Election Day has come and gone, but Canberrans eager to know the final result must be patient as the counting is far from over.
While 78.1 per cent per cent of first-preference votes were counted on Saturday night, the final results are unlikely to be announced until next Saturday.
So, which votes have been counted?
Staff from the ACT Electoral commission opened up the ballot boxes after the polls closed on Saturday night and counted most of the first preference votes - all those number 1s on ballot papers. Some ballot papers would have stop being numbered after the 1, most will have up to 5 and electorate with the most candidates (Ginninderra) could have as many as 33.
But Canberra's a small city. Why will it take so long for the election to be called?
For that you can thank the complex counting method of the Hare-Clark electoral system. One advantage is that it maximises the influence of each vote by allowing it to be shared among candidates based on preferences given. Put simply, your one vote can help more than one candidate get elected.
The downside is that the counting can take a long time and be hard to explain.
The process officially starts on Sunday, but only the pre-poll paper votes and declaration votes (where people turned up to the polls but were not on the roll to vote) will be counted then.
Monday is where it really begins.
Staff will being scanning paper ballots into computers to capture every preference, the computers will do their thing and each day they'll spit out the latest interim results, until every ballot paper is in and we get the final result. While they're doing that, every postal vote must be opened, checked and counted. This is done throughout the week as postal votes can be received up until Friday, October 21.
How do the computers work their magic?
Here's where the maths comes in. We won't go into too much detail on that, but basically everyone is trying to get to a quota of votes.
A quota equals 16.67 per cent of the valid votes for each electorate. Once a candidate reaches a quota, they are elected. If that candidate has managed to get even more votes than they needed for a quota, then a fraction of a vote gets passed on to every second preference on those ballot papers. The size of that fraction depends on how much more than a quota of first preferences the candidate received.
If, after this step, those surplus votes mean other candidates have scored enough to reach a quota, they are also elected and, again, their surplus votes are divided up among the remaining candidates. Basically, fractions of each vote get spread among each of the candidates.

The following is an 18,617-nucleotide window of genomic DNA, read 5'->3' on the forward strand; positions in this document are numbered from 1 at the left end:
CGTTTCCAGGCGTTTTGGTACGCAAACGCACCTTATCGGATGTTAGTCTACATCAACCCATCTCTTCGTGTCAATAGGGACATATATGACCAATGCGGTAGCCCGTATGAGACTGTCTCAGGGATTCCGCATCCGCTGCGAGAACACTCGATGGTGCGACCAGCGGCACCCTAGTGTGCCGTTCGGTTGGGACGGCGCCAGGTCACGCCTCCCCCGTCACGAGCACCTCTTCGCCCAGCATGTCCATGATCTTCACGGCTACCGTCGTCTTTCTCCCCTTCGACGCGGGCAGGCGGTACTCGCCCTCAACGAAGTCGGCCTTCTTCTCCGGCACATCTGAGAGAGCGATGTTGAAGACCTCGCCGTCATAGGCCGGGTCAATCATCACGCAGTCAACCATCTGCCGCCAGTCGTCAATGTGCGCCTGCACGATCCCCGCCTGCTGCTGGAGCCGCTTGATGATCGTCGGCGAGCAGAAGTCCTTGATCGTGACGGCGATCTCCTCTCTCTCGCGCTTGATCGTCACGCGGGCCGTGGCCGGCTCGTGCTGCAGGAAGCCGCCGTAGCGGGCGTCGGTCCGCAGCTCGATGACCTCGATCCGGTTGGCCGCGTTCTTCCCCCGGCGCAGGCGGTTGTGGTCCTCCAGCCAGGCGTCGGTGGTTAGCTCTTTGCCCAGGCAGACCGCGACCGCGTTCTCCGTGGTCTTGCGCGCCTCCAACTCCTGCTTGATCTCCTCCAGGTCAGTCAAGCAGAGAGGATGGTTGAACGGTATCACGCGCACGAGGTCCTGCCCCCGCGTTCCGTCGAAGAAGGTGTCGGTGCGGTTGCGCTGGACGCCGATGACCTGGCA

Want to know a bit more about the process? Here's a video where a nice lady explains it further.
Surely after all that distributing, the work is done?
Well, not quite. This is where we get into Survivor-mode.
If there are still vacancies after the surplus votes have been handed out, the candidate with the fewest votes is out of the game. But while that candidate is off the island, the votes stay alive and are in play for the other contestants. The computer looks at every ballot paper with a 1 for the unlucky candidate, and then reallocates that vote to whoever was number 2.
This elimination game continues, knocking off the next candidate with the fewest votes until there are only five remaining - the lucky winners.
Okay, but when will we know who our 25 MLAs are?
About lunchtime next Saturday, the ACT Electoral Commissioner Phillip Green is expecting, to know for sure. That's the time they've given an answer the past two ACT elections, but with more votes to count this year Mr Green says it could take longer. But we already have a pretty good idea of who's in, although there could be a few changes yet.
THEN is it over?
Yes, the last party standing will take its prize. At the moment, that's almost certainly going to be Labor with Greens support.
Canberrans have endured their fare share of lengthy election counting this year, but soon it will all be over. What a relief.
Visit the ACT Electoral Commission's website for a more detailed explanation of the Hare-Clark system.